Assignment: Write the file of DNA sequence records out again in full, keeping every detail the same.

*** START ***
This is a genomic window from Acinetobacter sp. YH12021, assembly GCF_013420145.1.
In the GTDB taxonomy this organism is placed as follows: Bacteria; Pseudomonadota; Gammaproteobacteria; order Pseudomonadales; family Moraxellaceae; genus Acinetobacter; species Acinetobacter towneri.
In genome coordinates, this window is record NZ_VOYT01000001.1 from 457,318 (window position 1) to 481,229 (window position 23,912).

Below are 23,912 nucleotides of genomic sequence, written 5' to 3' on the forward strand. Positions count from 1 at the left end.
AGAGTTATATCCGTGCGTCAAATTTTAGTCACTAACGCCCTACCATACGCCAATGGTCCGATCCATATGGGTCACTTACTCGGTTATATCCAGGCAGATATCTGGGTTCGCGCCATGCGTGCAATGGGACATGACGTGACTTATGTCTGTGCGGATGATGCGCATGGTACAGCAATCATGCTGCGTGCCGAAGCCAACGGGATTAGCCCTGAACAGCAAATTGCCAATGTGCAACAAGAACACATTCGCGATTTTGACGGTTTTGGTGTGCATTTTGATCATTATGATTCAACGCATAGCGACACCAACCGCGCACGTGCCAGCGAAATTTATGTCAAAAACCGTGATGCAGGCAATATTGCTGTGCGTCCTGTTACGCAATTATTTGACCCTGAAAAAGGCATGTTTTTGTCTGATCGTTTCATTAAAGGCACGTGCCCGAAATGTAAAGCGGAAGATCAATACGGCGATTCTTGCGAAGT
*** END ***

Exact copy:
This is a genomic window from Acinetobacter sp. YH12021, assembly GCF_013420145.1.
In the GTDB taxonomy this organism is placed as follows: Bacteria; Pseudomonadota; Gammaproteobacteria; order Pseudomonadales; family Moraxellaceae; genus Acinetobacter; species Acinetobacter towneri.
In genome coordinates, this window is record NZ_VOYT01000001.1 from 457,318 (window position 1) to 481,229 (window position 23,912).

Below are 23,912 nucleotides of genomic sequence, written 5' to 3' on the forward strand. Positions count from 1 at the left end.
AGAGTTATATCCGTGCGTCAAATTTTAGTCACTAACGCCCTACCATACGCCAATGGTCCGATCCATATGGGTCACTTACTCGGTTATATCCAGGCAGATATCTGGGTTCGCGCCATGCGTGCAATGGGACATGACGTGACTTATGTCTGTGCGGATGATGCGCATGGTACAGCAATCATGCTGCGTGCCGAAGCCAACGGGATTAGCCCTGAACAGCAAATTGCCAATGTGCAACAAGAACACATTCGCGATTTTGACGGTTTTGGTGTGCATTTTGATCATTATGATTCAACGCATAGCGACACCAACCGCGCACGTGCCAGCGAAATTTATGTCAAAAACCGTGATGCAGGCAATATTGCTGTGCGTCCTGTTACGCAATTATTTGACCCTGAAAAAGGCATGTTTTTGTCTGATCGTTTCATTAAAGGCACGTGCCCGAAATGTAAAGCGGAAGATCAATACGGCGATTCTTGCGAAGT